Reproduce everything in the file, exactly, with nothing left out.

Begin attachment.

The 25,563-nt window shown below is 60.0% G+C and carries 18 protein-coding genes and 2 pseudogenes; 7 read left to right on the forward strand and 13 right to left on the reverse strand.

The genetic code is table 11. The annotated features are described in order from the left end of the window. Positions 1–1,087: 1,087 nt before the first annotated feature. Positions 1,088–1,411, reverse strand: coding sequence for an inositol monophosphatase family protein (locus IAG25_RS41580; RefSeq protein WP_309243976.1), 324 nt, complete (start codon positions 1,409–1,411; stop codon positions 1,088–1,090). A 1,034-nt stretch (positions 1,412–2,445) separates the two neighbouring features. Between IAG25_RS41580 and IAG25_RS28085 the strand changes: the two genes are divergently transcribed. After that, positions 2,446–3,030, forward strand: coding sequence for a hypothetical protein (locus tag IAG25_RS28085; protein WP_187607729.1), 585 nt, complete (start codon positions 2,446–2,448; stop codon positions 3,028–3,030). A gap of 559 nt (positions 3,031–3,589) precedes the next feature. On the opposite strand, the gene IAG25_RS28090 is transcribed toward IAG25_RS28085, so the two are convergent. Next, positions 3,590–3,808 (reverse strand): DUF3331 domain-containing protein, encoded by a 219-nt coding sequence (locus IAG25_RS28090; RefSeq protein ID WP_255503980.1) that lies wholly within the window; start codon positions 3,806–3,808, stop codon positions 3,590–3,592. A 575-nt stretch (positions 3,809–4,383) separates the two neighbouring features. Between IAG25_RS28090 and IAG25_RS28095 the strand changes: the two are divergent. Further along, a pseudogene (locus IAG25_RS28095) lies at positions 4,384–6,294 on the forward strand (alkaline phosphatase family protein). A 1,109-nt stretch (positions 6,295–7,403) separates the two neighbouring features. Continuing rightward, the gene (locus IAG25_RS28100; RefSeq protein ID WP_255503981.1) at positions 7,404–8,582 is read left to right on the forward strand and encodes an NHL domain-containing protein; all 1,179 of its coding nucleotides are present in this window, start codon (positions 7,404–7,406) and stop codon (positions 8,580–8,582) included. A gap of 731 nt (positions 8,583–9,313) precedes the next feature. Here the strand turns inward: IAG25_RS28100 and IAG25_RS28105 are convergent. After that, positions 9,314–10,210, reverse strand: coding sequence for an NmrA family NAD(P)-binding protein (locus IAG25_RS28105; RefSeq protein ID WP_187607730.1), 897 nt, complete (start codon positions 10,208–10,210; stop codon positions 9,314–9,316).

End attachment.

The 25,563-nt window shown below is 60.0% G+C and carries 18 protein-coding genes and 2 pseudogenes; 7 read left to right on the forward strand and 13 right to left on the reverse strand.

The genetic code is table 11. The annotated features are described in order from the left end of the window. Positions 1–1,087: 1,087 nt before the first annotated feature. Positions 1,088–1,411, reverse strand: coding sequence for an inositol monophosphatase family protein (locus IAG25_RS41580; RefSeq protein WP_309243976.1), 324 nt, complete (start codon positions 1,409–1,411; stop codon positions 1,088–1,090). A 1,034-nt stretch (positions 1,412–2,445) separates the two neighbouring features. Between IAG25_RS41580 and IAG25_RS28085 the strand changes: the two genes are divergently transcribed. After that, positions 2,446–3,030, forward strand: coding sequence for a hypothetical protein (locus tag IAG25_RS28085; protein WP_187607729.1), 585 nt, complete (start codon positions 2,446–2,448; stop codon positions 3,028–3,030). A gap of 559 nt (positions 3,031–3,589) precedes the next feature. On the opposite strand, the gene IAG25_RS28090 is transcribed toward IAG25_RS28085, so the two are convergent. Next, positions 3,590–3,808 (reverse strand): DUF3331 domain-containing protein, encoded by a 219-nt coding sequence (locus IAG25_RS28090; RefSeq protein ID WP_255503980.1) that lies wholly within the window; start codon positions 3,806–3,808, stop codon positions 3,590–3,592. A 575-nt stretch (positions 3,809–4,383) separates the two neighbouring features. Between IAG25_RS28090 and IAG25_RS28095 the strand changes: the two are divergent. Further along, a pseudogene (locus IAG25_RS28095) lies at positions 4,384–6,294 on the forward strand (alkaline phosphatase family protein). A 1,109-nt stretch (positions 6,295–7,403) separates the two neighbouring features. Continuing rightward, the gene (locus IAG25_RS28100; RefSeq protein ID WP_255503981.1) at positions 7,404–8,582 is read left to right on the forward strand and encodes an NHL domain-containing protein; all 1,179 of its coding nucleotides are present in this window, start codon (positions 7,404–7,406) and stop codon (positions 8,580–8,582) included. A gap of 731 nt (positions 8,583–9,313) precedes the next feature. Here the strand turns inward: IAG25_RS28100 and IAG25_RS28105 are convergent. After that, positions 9,314–10,210, reverse strand: coding sequence for an NmrA family NAD(P)-binding protein (locus IAG25_RS28105; RefSeq protein ID WP_187607730.1), 897 nt, complete (start codon positions 10,208–10,210; stop codon positions 9,314–9,316).